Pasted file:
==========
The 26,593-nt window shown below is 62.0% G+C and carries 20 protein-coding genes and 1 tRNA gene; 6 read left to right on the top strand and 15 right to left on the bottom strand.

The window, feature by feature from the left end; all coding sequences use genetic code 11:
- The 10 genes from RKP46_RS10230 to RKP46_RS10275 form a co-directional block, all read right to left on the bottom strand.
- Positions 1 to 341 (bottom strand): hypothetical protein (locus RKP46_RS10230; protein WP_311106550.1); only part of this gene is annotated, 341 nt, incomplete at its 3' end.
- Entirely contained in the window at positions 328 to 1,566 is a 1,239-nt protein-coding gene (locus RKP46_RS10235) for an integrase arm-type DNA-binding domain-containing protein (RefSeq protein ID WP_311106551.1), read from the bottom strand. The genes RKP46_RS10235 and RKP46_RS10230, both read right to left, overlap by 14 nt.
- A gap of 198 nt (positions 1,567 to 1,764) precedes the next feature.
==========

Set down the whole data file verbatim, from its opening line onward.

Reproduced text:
The 26,593-nt window shown below is 62.0% G+C and carries 20 protein-coding genes and 1 tRNA gene; 6 read left to right on the top strand and 15 right to left on the bottom strand.

The window, feature by feature from the left end; all coding sequences use genetic code 11:
- The 10 genes from RKP46_RS10230 to RKP46_RS10275 form a co-directional block, all read right to left on the bottom strand.
- Positions 1 to 341 (bottom strand): hypothetical protein (locus RKP46_RS10230; protein WP_311106550.1); only part of this gene is annotated, 341 nt, incomplete at its 3' end.
- Entirely contained in the window at positions 328 to 1,566 is a 1,239-nt protein-coding gene (locus RKP46_RS10235) for an integrase arm-type DNA-binding domain-containing protein (RefSeq protein ID WP_311106551.1), read from the bottom strand. The genes RKP46_RS10235 and RKP46_RS10230, both read right to left, overlap by 14 nt.
- A gap of 198 nt (positions 1,567 to 1,764) precedes the next feature.